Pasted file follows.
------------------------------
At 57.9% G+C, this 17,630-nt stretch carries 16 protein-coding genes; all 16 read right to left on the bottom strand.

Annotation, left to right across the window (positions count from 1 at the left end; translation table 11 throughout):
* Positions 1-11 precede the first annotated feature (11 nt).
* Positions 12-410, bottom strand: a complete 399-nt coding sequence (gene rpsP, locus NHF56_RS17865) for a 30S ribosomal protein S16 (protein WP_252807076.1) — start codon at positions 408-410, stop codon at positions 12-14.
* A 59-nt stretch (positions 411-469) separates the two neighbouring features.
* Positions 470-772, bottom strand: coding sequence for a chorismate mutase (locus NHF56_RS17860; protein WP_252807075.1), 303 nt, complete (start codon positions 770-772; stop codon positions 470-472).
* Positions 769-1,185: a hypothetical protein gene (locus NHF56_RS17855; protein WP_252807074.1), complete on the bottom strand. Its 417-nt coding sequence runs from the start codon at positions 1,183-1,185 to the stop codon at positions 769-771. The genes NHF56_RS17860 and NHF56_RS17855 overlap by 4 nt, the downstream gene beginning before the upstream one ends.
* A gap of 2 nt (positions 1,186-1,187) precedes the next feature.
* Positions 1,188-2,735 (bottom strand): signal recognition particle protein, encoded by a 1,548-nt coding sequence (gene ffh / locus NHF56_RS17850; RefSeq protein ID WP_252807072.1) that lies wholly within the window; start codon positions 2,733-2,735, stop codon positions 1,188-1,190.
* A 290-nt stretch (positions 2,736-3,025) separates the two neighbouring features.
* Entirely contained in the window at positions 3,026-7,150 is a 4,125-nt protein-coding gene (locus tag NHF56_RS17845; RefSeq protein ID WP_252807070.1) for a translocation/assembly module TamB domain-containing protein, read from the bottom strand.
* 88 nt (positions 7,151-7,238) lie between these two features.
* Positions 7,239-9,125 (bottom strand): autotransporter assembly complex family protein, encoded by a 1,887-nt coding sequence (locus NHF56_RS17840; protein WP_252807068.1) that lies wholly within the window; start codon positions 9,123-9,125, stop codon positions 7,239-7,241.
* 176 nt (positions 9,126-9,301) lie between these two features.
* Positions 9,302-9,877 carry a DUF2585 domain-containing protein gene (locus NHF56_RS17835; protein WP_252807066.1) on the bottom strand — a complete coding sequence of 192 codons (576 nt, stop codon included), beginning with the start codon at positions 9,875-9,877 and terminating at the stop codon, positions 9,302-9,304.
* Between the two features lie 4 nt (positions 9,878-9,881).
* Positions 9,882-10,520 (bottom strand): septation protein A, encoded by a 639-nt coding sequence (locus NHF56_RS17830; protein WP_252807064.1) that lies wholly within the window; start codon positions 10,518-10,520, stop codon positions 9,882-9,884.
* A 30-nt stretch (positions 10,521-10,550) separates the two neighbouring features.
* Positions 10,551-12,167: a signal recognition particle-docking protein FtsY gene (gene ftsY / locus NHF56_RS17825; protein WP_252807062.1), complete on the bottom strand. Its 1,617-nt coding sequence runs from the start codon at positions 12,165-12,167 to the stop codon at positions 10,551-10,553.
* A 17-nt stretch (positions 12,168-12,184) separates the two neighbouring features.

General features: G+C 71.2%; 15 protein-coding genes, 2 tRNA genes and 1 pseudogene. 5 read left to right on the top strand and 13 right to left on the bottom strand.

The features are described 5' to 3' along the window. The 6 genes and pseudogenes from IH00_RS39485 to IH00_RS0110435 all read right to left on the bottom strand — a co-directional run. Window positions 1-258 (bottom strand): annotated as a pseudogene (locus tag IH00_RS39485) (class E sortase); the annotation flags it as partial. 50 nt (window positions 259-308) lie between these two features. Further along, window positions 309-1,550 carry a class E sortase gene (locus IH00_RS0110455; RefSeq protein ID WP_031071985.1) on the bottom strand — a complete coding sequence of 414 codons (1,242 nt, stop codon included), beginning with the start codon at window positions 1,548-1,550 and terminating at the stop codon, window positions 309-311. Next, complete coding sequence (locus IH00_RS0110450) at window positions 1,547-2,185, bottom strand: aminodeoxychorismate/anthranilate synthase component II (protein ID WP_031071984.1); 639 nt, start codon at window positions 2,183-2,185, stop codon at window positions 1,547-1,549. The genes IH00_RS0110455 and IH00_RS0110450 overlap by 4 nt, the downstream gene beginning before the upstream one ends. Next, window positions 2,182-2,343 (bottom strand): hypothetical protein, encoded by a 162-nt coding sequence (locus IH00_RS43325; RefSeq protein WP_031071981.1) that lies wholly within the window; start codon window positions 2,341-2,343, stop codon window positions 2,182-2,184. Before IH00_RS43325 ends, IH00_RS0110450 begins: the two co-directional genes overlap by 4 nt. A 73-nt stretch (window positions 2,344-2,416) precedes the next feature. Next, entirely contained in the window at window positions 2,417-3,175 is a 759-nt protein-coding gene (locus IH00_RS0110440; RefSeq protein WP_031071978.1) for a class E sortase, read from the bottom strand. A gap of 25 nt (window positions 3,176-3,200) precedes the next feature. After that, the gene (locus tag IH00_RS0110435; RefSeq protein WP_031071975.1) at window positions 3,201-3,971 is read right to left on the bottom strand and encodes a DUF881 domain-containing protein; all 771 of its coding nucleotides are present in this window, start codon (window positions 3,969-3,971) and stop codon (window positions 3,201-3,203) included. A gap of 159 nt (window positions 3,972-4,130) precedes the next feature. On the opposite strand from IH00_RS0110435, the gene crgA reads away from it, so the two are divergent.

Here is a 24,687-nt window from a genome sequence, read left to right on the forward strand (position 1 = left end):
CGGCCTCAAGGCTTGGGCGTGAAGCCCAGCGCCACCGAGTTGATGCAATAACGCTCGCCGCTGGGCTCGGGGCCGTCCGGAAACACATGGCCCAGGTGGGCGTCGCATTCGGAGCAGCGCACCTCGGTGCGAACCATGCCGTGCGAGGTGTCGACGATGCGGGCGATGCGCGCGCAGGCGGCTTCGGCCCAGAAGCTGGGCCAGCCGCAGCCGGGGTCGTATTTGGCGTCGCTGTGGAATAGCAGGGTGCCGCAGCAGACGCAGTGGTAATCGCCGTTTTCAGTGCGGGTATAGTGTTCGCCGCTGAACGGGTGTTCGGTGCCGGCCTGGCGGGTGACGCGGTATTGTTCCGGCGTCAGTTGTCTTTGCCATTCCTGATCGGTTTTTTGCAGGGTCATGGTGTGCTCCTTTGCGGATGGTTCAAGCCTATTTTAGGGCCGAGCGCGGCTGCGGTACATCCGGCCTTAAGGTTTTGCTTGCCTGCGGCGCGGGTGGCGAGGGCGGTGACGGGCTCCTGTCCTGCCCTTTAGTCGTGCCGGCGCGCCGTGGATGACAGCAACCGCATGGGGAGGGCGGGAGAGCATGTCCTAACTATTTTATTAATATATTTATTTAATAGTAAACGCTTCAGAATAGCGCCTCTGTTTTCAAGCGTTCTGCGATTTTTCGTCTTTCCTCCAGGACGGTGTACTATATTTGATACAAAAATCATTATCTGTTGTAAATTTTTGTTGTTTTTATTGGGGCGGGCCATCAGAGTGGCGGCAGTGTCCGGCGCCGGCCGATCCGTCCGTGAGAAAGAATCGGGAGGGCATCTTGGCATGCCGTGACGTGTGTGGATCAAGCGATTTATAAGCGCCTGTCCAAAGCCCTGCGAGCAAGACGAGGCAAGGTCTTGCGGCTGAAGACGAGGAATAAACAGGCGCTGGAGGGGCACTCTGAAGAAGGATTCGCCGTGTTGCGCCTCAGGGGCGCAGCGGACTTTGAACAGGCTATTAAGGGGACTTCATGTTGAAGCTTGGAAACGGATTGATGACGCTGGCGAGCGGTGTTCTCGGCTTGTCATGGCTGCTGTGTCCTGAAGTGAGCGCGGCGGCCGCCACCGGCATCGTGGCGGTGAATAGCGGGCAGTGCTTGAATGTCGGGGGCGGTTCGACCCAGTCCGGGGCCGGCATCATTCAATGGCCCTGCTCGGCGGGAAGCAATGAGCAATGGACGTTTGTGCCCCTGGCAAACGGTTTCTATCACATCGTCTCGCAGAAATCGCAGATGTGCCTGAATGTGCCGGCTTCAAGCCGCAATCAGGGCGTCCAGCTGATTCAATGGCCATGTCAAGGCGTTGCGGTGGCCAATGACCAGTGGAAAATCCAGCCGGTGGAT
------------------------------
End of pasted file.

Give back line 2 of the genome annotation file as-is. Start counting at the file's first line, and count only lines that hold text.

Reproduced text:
Annotation, left to right across the window (positions count from 1 at the left end; translation table 11 throughout):